Upon opening the jar this is a strong-smelling honey: propolis, barnyard, and something like sap or an herbal cough drop. The taste is not so funky, but instead unexpectedly bright and long-lasting, with a rich rootbeer-like quality and a sense of burned sugar. The first jar was obviously a different batch, since it’s much more runny and has a distinct bitterness like a chestnut honey that the other jars I’ve tried do not have. I like both versions and can’t decide which is better, but no matter – I’ll just keep getting more of it.

Honey Tasting: Dark Macadamia Nut Tree Honey From Hawaii

Medium Dark Macadamia HoneyHere is another gift from traveling friends, this time Arlene and Richard, who went to Hawaii and found this honey off the beaten path.

Beekeeper Len Skyles collects this honey from hives around Kurtistown in the Puna area of the big island of Hawaii. His bees help pollinate local crops, this time macadamia trees. “Medium Dark Macadamia Nut” is hand-written on the label. I’ve previously had a couple different jars of macadamia honey, and it’s always good, but this one is really special.
 

Tasting

The honey is already crystallizing into big rough granules, but some liquid honey always seems to be on top. It smells brown-sugary. The flavor is strong but immediately appealing with a syrupy sweetness that offsets its dark undertones. A wave of fruit comes next, like some sort of cooked-down tropical fruit concoction with brown sugar. It’s pretty darn tasty, and I really need to visit Hawaii.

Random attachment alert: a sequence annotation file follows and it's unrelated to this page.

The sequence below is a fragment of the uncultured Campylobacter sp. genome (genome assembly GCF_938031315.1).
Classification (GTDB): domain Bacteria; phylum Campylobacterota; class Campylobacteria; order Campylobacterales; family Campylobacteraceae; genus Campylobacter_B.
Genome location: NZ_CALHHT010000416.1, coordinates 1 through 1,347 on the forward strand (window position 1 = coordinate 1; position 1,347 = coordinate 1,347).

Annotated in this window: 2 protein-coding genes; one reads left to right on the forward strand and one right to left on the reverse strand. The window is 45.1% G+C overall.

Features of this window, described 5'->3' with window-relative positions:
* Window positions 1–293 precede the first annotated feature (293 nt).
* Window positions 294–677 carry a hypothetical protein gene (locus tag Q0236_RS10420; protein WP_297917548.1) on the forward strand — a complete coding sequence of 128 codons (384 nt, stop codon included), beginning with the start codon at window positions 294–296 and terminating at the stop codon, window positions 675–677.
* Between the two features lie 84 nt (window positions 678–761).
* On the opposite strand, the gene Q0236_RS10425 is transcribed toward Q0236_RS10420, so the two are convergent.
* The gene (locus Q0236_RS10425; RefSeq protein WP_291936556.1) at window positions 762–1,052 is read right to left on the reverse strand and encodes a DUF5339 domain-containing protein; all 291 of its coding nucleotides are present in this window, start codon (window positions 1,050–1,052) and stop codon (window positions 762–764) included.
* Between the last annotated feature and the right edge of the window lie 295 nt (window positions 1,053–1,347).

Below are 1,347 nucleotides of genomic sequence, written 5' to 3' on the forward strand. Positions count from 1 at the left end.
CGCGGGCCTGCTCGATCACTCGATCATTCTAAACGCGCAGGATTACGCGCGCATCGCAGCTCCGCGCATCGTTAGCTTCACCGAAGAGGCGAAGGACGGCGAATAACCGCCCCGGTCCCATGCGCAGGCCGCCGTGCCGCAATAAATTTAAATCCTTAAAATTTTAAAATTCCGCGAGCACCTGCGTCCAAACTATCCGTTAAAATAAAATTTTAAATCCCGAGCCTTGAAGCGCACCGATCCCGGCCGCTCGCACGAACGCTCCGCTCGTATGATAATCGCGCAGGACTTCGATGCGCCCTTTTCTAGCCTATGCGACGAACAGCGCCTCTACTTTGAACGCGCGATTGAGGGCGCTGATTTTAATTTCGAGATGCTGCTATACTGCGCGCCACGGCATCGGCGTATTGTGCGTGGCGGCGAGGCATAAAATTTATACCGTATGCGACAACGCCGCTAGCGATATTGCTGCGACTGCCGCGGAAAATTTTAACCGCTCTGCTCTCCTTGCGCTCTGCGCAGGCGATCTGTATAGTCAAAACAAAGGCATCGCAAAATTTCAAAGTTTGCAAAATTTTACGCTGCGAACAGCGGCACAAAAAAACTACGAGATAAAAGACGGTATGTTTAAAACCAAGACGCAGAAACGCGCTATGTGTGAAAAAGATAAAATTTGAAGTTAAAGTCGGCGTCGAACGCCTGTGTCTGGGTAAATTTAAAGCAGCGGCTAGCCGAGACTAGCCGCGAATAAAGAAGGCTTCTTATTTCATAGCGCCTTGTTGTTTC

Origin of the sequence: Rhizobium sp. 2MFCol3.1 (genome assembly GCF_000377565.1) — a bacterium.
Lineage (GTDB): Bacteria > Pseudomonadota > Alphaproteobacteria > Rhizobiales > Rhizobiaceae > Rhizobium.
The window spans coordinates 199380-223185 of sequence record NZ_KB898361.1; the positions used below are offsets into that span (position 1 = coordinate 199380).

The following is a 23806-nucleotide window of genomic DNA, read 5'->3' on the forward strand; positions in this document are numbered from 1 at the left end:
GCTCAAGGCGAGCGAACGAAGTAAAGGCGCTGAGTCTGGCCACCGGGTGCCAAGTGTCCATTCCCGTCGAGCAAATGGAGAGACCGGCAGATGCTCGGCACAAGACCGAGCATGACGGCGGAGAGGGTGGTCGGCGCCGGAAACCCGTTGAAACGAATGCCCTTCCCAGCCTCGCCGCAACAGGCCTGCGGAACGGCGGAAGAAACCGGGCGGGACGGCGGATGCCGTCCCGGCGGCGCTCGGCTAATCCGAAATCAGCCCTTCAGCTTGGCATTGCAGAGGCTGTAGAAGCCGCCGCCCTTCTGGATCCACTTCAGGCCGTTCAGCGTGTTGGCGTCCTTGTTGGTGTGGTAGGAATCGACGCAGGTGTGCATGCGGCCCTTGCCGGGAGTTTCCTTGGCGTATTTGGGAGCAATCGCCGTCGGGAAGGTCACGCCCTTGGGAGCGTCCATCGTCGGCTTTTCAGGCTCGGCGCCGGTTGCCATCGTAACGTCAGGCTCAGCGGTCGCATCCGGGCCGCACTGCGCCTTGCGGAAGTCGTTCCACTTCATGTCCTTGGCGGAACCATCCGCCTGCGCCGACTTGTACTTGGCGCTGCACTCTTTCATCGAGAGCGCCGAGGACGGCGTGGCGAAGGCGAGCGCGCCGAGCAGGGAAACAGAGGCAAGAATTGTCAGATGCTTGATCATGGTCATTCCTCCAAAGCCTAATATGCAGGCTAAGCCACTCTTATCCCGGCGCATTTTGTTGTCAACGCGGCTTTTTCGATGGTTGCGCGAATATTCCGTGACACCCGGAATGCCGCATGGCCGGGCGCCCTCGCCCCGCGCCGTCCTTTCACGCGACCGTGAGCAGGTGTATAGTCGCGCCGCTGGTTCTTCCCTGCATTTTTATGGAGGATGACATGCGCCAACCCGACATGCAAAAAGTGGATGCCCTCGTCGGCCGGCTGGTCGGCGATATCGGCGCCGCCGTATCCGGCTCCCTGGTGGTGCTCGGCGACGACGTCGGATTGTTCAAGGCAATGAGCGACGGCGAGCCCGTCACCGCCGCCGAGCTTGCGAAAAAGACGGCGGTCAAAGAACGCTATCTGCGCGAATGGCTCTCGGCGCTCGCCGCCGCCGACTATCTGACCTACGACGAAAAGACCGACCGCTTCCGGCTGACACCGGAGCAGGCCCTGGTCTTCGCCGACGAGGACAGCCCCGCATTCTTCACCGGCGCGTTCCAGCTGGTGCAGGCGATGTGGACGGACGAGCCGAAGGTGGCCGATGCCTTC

Honey Tasting: Wildflower Honey From Shiga, Japan

Honey from Shiga, JapanMy friend Keiko recently visited her hometown of Kyoto, and during her travels through nearby Shiga Prefecture she picked up this jar of local honey for me. This is my first jar of Japanese honey, so I was pretty excited to receive it. Keiko has been exposed to my honey mania, and attended my recent Honey Tasting Fundraiser, so this time in Japan she was more aware of honey than previously. She told me that in fact many people there are interested in honey and that she even saw shops dedicated solely to honey. I need to go back there.

The label on this jar says, by line:
* Made in Shiga Prefecture
* “Hyakka-mitsu”, meaning “Hundred Flower Honey”
* Nakagawa Bee Company

Tasting

This honey is very sweet and bright. The flavor is not especially exotic, but very nice. I find it hard to describe, but the closest words I can choose are warm pure caramel, with a subtle fruit tone like grapefruit that gives it a little sour edge. There’s a hint of flowers in the nose. Altogether it’s an elegant specimen. Thanks again Keiko!